1. Livingston is answering the commissioners’ letter of 14 Dec. 1782, with its enclosed preliminary treaty, above, which reached Philadelphia on 12 March aboard the ship General Washington, commanded by Joshua Barney (Morris, Peacemakers description begins Richard B. Morris, The Peacemakers: The Great Powers and American Independence, New York, 1965. description ends , p. 441). His letter, to a considerable degree and particularly regarding the treaty’s separate article, summarizes the congressional debates over the treaty on 12–15, 18–19, 22, and 24 March (Madison, Papers, Congressional Series description begins The Papers of James Madison, ed. William T. Hutchinson, William M. E. Rachal, and Robert Allen Rutland, Chicago, 1962–1991; 17 vols. description ends , 6:328–330, 351–352, 358–365, 375–377, 382–384). Congress did not ratify the provisional treaty until 15 April, and Livingston enclosed the ratified treaty with his letter of 21 April, below. JA’s letter to Livingston of 3 July indicates that the foreign minister’s letters of 25 March and 21 April, below, reached the commissioners on 3 July. On 18 July the commissioners answered Livingston’s two letters and dealt with the issues raised by their enclosures (Wharton, Dipl. Corr. Amer. Rev. description begins The Revolutionary Diplomatic Correspondence of the United States, ed. Francis Wharton, Washington, 1889; 6 vols. description ends , 6:510–513, 566–570).
2. Since this was Livingston’s first letter written specifically to the commissioners, he presumably was referring to his 6 Jan. letter to Benjamin Franklin, in which he wrote, “English Debts have not that I know of been forfieted unless it be in one State, and I should be extremely sorry to see so little integrity in my Countrymen as to render the Idea of withholding them a general one— however it would be well to say nothing about them if it can conveniently be done” (Franklin, Papers description begins The Papers of Benjamin Franklin, ed. Leonard W. Labaree, William B. Willcox, Claude A. Lopez, Barbara B. Oberg, Ellen R. Cohn, and others, New Haven, 1959–. description ends , 38:552–556).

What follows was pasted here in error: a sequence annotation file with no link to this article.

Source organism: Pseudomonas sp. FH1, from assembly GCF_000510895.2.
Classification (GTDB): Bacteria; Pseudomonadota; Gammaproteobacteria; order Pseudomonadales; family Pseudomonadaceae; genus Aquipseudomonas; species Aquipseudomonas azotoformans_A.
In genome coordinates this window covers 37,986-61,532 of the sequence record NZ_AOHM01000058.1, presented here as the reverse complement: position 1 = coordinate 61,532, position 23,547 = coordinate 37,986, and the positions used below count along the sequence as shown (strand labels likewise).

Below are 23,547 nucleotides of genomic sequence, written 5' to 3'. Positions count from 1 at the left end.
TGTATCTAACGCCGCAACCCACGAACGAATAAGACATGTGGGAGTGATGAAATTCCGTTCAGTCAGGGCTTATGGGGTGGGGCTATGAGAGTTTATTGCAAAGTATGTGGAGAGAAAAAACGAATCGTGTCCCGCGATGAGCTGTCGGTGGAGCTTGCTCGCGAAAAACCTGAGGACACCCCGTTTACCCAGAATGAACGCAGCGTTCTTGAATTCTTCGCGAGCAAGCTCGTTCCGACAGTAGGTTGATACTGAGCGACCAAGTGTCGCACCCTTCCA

3. In their 18 July reply, the commissioners stated that “the Words for restoring the Property of Real British Subjects were well understood and explained between us not to mean or comprehend American Refugees. Mr. Oswald and Mr. Fitz-Herbert know this to have been the Case, and will readily confess and admit it. This mode of Expression was preferr’d by them as a more delicate Mode of excluding those Refugees, and of making a proper Distinction between them and the Subjects of Britain whose only particular Interest in America consisted in holding Lands or Property there” (PCC, No. 85, f. 309–310; Wharton, Dipl. Corr. Amer. Rev. description begins The Revolutionary Diplomatic Correspondence of the United States, ed. Francis Wharton, Washington, 1889; 6 vols. description ends , 6:569).
4. The letter from Gen. Sir Guy Carleton and Rear Adm. Robert Digby enclosing the preliminary treaty to Washington was dated 19 March and was sent to Congress by Washington with a covering letter dated the 21st (PCC, No. 152, XI, f. 179–180, 183–184; JCC description begins Journals of the Continental Congress, 1774–1789, ed. Worthington Chauncey Ford, Gaillard Hunt, John C. Fitzpatrick, Roscoe R. Hill, and others, Washington, 1904–1937; 34 vols. description ends , 24:211). Carleton and Digby did not indicate that the separate article was secret.